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Hacking Competition Gets Hacked

By James Maguire
Date: July 08, 2003

Stop Cyber Crime Some experts claim that organized hack attacks may actually improve security by forcing firms to beef it up. But, says Aberdeen's Eric Hemmendinger: "Is it a good idea to throw rocks at windows to get people to spend more money on putting good windows in place?"

A competition among hackers to see who could deface the greatest number of Web sites was itself the victim of a hacking attack. As the competition got underway on Sunday, hackers created a denial of service attack on Zone-H.org, an independent site that monitored the event.

While the denial-of-service attack created uncertainty about the results of the contest, it appears that a raft of sites were affected by the coordinated hacker onslaught. However, security experts said that only small, unsecured sites were compromised. The Internet's leading Web sites, like Yahoo (Nasdaq: YHOO) and Amazon (Nasdaq: AMZN) , were unfazed.

"We didn't see much activity on our end," Chris Wraight, spokesperson for security firm Sophos, told NewsFactor. "It was definitely a non-event from what we heard."

Indeed, an organized hacking attack is unlikely to succeed, Aberdeen analyst Eric Hemmendinger told NewsFactor, because "it's somewhat akin to trying to herd cats."

Linux 2, Windows 1

The event began with a challenge to hackers to deface as many Web sites as possible in a six-hour time span on Sunday. They were to be awarded points for the number and type of servers they broke into.

For example, breaking into a Windows server was worth 1 point, while breaking into a Linux, Unix or BSD server was worth 2 points. The winner was to be awarded a Web-hosting package.

To monitor the contest, Defacers-Challenge -- the organization behind the scheme -- chose the neutral site Zone-H.org., an Estonian-based site known for tracking cybercrime. "We inform everybody that we choosed Zone-H due to its notorious independency," states the Defacers-Challenge site.

Zone-H said it had been designated as a contest monitor "against its will."

Rapid Meltdown

The contest, preceded by a flood of media coverage, began to break down almost as soon as it began. It started at 9:00 a.m. Estonian time, and by 9:48, the overload of traffic to Zone-H -- 3,500 simultaneous visitors -- forced the site to shut down and restart its servers every three minutes.

At 10:00 a.m., a denial-of-service attack forced the site to shut down completely. According to Zone-H, "half of the defacers decided to boycott the challenge -- some of them in a passive way (not participating) while some others in an active way, (generating a denial of service attack)."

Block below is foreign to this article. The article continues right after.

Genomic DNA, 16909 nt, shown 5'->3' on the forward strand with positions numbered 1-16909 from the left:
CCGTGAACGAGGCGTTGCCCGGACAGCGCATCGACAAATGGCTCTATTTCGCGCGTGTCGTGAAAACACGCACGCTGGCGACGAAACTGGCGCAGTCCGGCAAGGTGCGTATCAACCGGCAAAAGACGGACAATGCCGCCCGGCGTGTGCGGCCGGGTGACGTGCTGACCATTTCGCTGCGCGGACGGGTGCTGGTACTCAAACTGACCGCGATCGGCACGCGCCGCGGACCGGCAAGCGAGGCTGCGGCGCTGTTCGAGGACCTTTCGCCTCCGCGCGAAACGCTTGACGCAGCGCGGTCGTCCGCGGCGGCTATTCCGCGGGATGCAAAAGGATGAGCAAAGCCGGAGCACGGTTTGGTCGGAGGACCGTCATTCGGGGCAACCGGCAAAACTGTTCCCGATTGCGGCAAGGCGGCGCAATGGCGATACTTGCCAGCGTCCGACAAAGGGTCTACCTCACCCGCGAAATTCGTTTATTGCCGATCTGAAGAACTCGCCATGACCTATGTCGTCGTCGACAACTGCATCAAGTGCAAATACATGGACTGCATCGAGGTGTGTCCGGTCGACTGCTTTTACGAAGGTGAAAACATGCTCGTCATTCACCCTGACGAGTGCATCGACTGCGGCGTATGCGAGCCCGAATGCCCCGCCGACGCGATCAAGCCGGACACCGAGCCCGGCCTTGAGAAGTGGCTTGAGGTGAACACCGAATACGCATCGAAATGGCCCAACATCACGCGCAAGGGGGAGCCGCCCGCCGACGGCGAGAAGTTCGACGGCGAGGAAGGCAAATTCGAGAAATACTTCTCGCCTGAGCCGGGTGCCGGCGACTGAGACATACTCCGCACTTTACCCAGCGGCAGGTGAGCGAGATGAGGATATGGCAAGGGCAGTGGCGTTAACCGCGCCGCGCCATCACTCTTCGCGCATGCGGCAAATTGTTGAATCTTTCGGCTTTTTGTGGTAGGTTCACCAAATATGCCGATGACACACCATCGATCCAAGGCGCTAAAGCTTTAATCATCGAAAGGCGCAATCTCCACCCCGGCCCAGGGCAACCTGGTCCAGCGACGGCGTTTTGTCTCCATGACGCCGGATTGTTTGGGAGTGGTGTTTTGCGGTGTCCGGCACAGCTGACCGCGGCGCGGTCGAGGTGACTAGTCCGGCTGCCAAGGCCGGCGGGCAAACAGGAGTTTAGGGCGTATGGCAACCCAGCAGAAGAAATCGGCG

For the next 12 hours, the main Zone-H site was down, though site administrators did set up a secondary site on a different IP address.

Minimal Results

Due to the confusion, Defacers-Challenge announced that it was extending the contest several hours. Because of the lack of an accurate monitoring system, potentially hundreds of more Web sites were affected than the current list on Zone-H.

Yet, based on the current Zone-H list, only the smallest Web sites were successfully defaced. After looking at the list of sites reported hacked, "I didn't see any major institutions or industries and, for a change, I didn't see any government sites there," Internet Security Systems (Nasdaq: ISSX) manager Pete Allor told NewsFactor.

"That tells me that people heeded the warning," he said, referring to statements from the ISS and other organizations concerning the event.

Over the Edge

In addition to the site hacking contest launched by Defacers-Challenge, Wraight noted that large commercial sites also have created such competitions. "I think it's interesting, but I think it's a little over the edge in terms of opening yourself up to real potential damage," he said.

"You don't see banks putting a sign in their front door saying, 'Here, try and rob us.'"

Some analysts claim that such an organized attack may actually improve security by forcing firms to pay more attention to it. But Aberdeen's Hemmendinger disputes this notion: "Is it a good idea to throw rocks at windows to get people to spend more money on putting good windows in place?"

Original article: http://www.newsfactor.com/perl/story/21858.html#story-start

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